In my final year of undergraduate studies at Brown University, I completed an honors thesis that examined the K-12 educational experiences of Black undergraduate women to better inform education policy. Much of education literature on Black girls highlights disciplinary policies, disparate outcomes, or the influence of educators on their experience. Yet, there is less of a focus on how Black women in higher education conceptualize their K-12 school experiences, which may offer further insight to practices that hinder or aid in positive school experiences for Black girls. Using semi-structured interviews as a qualitative research method, this thesis explored the narratives of nine Black undergraduate women reflecting on their K-12 educational experience. Through an iterative inductive coding process, four themes emerged marking their common experiences: security in school environment, navigation of identity, structures of support, and quality of educator relationships & instruction. The findings highlight the permeation of antiblackness in educational environments, as well as how the women learn to navigate spaces and events as a result of their identity. The results also revealed how certain practices affirm Black girls and improve their educational landscape. I hope my findings contribute to comprehensive understandings of Black girls and transforms policy to create learning environments that are conducive to Black girl identities.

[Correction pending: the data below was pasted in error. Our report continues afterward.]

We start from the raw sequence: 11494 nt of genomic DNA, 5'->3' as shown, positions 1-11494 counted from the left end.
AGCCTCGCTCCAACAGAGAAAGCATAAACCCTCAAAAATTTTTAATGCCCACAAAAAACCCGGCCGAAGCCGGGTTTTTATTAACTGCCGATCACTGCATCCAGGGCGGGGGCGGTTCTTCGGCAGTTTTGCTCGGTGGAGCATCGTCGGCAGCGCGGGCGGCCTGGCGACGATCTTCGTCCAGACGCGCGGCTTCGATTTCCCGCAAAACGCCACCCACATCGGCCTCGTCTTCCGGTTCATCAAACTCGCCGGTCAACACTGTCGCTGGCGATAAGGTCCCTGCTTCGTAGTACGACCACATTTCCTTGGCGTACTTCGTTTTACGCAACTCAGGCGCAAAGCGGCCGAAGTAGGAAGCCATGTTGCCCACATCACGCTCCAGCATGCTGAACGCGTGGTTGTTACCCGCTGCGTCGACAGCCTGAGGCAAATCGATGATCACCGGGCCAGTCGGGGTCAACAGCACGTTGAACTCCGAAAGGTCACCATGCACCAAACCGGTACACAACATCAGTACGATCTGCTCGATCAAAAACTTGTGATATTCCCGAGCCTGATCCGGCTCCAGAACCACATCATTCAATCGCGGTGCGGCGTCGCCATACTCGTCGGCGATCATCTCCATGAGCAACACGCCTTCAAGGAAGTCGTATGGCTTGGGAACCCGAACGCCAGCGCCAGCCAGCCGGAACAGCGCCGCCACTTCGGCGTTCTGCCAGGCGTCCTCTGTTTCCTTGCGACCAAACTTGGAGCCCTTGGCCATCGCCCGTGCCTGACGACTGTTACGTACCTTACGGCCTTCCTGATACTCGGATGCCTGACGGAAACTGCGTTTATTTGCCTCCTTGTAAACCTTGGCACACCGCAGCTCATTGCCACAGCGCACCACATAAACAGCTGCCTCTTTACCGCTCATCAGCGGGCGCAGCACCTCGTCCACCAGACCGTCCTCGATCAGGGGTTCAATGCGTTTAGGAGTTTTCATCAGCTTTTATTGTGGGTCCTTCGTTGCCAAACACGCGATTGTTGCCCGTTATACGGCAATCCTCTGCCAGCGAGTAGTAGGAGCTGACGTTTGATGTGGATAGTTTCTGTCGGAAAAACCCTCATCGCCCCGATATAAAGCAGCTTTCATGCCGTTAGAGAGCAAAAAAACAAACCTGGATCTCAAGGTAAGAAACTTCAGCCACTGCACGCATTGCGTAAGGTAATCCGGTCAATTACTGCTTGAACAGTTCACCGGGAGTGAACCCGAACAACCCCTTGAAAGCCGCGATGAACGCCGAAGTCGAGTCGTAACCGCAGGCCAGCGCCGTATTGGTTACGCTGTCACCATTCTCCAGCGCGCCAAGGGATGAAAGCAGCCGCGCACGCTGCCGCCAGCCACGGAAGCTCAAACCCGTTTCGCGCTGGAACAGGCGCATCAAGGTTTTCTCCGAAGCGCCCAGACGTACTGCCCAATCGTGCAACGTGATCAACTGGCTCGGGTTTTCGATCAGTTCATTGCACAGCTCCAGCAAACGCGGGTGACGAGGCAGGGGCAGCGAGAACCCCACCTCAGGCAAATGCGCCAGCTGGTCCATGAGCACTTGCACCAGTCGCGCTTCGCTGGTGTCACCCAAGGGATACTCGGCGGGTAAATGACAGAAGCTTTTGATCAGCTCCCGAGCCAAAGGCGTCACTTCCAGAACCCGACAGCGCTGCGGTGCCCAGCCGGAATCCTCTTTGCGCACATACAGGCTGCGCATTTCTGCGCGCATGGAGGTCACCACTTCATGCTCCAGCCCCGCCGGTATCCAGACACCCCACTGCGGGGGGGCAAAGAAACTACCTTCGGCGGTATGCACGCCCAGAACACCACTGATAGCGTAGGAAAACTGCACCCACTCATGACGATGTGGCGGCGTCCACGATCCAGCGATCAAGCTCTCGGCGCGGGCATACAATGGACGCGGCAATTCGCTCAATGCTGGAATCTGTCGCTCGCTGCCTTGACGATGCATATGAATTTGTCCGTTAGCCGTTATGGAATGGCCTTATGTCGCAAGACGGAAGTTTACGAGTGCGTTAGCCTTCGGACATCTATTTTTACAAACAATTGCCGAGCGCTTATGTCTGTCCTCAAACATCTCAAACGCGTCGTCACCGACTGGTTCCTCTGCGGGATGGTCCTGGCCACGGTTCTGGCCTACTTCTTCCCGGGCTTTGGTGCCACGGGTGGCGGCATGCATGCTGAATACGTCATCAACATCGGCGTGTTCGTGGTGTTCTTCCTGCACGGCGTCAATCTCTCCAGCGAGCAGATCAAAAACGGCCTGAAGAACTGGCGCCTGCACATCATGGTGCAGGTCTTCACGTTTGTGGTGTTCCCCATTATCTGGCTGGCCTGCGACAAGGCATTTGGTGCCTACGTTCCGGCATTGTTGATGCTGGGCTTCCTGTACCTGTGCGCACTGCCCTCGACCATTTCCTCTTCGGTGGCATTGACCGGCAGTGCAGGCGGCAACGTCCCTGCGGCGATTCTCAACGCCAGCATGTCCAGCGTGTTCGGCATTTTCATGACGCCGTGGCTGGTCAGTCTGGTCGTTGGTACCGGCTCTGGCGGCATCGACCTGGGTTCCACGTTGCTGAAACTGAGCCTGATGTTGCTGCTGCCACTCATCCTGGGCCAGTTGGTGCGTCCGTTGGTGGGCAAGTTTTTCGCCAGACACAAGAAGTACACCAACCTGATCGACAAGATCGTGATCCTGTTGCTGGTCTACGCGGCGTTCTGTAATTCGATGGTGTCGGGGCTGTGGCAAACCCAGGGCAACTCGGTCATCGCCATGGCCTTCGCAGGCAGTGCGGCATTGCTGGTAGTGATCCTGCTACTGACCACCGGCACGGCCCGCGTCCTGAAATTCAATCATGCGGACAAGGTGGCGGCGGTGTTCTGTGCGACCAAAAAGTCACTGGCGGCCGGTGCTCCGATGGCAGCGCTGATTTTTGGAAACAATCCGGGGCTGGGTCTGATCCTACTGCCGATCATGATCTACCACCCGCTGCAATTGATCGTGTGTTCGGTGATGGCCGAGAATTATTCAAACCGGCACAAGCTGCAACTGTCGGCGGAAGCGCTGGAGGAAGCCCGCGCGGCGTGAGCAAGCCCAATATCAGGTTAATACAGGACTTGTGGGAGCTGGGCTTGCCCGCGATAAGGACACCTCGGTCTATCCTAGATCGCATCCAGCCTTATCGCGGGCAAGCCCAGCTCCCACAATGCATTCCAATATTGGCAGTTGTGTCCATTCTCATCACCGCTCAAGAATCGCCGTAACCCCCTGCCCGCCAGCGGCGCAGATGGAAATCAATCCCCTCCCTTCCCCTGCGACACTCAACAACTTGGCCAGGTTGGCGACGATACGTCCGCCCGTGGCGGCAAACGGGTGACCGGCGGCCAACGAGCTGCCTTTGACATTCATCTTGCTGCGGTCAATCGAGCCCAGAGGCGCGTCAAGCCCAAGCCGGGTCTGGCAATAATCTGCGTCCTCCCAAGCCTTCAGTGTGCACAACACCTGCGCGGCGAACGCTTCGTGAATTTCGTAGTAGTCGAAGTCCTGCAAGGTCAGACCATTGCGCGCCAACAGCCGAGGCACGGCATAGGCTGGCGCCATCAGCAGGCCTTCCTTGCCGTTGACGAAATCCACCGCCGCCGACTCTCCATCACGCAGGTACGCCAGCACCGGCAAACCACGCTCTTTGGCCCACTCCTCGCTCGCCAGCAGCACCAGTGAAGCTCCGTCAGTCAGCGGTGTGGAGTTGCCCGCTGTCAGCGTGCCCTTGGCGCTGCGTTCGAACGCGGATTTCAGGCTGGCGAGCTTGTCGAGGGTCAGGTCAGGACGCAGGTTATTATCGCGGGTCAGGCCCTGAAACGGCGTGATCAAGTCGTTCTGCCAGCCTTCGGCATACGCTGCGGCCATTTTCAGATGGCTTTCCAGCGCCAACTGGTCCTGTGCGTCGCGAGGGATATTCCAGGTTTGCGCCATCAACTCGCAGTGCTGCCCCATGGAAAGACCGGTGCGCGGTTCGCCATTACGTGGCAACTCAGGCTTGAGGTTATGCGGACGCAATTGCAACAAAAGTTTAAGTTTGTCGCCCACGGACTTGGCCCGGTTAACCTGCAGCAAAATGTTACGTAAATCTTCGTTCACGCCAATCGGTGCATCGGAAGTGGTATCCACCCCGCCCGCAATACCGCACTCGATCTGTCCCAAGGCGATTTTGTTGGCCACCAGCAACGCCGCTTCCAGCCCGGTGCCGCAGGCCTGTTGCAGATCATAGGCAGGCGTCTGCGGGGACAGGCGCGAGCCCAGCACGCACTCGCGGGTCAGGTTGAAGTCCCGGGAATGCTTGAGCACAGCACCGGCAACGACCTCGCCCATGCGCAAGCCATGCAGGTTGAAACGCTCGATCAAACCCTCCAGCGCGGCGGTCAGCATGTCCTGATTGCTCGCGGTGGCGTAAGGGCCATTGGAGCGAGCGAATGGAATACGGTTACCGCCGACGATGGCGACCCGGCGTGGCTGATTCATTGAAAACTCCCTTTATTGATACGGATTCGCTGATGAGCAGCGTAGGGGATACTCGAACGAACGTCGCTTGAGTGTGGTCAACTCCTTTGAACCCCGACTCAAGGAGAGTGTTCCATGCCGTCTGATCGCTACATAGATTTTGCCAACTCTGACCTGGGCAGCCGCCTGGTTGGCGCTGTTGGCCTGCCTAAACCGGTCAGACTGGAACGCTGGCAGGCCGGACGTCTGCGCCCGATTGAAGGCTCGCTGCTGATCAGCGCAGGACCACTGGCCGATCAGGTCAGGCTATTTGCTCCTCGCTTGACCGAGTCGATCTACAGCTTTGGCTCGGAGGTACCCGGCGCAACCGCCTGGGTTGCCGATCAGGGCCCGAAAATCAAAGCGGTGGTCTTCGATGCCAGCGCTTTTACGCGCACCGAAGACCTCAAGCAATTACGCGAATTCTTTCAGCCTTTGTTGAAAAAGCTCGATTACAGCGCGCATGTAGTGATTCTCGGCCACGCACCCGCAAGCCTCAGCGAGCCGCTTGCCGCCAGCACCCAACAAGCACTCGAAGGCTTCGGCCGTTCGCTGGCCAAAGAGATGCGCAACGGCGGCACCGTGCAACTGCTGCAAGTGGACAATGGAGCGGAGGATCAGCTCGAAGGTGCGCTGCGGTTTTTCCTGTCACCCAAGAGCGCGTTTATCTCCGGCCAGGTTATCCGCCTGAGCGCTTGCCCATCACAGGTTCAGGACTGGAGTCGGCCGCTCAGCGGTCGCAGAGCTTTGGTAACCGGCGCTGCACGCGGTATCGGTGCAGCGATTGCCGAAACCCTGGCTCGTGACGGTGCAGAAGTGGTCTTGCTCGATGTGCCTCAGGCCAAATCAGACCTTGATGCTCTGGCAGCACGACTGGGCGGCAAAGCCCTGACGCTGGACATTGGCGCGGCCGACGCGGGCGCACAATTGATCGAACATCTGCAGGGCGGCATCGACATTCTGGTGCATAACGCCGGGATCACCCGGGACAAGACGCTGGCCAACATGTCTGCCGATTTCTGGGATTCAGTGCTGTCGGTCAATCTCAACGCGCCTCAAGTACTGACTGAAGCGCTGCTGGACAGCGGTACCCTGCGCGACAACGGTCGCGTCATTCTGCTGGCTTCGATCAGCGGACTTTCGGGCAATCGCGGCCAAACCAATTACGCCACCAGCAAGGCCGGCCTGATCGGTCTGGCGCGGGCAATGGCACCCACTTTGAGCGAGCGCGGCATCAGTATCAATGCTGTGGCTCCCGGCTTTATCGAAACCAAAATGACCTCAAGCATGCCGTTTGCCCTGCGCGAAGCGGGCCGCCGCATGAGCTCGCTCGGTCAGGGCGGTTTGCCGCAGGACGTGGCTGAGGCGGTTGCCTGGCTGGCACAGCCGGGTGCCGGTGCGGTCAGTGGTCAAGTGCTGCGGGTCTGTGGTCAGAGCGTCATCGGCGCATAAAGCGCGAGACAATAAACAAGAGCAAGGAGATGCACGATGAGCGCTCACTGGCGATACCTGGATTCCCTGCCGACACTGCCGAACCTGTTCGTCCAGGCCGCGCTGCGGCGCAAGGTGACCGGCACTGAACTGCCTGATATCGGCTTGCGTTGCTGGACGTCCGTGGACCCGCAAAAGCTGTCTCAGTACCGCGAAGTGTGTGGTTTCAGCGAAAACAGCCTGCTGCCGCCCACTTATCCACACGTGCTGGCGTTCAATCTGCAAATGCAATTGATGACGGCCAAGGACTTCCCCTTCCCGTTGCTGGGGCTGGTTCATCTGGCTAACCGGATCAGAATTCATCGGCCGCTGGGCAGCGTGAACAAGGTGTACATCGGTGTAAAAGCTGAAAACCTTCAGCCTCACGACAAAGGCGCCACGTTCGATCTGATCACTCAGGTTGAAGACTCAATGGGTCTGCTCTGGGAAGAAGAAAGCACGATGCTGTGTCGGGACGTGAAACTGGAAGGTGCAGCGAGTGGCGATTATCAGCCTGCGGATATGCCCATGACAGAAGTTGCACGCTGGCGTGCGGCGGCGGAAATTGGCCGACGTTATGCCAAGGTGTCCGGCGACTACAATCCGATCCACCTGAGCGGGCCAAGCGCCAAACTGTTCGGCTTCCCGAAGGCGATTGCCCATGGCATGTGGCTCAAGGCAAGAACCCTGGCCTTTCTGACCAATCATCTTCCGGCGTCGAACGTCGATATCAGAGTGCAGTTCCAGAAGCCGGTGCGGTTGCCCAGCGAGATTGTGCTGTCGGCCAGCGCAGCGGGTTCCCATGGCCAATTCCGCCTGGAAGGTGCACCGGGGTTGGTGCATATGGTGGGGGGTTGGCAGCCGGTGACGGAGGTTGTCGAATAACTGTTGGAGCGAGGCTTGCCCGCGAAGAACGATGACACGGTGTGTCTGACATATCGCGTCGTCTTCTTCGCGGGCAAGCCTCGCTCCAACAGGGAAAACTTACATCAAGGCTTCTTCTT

What I Can Do

Through my year long project, I advanced research and writing skills that are transferable to any career space. With the broad application of my skills, I am prepared and empowered to critically think and resolve complex problems in the workplace. As a professional, I look forward to the myriad of ways I can put my skills into practice and produce quality work.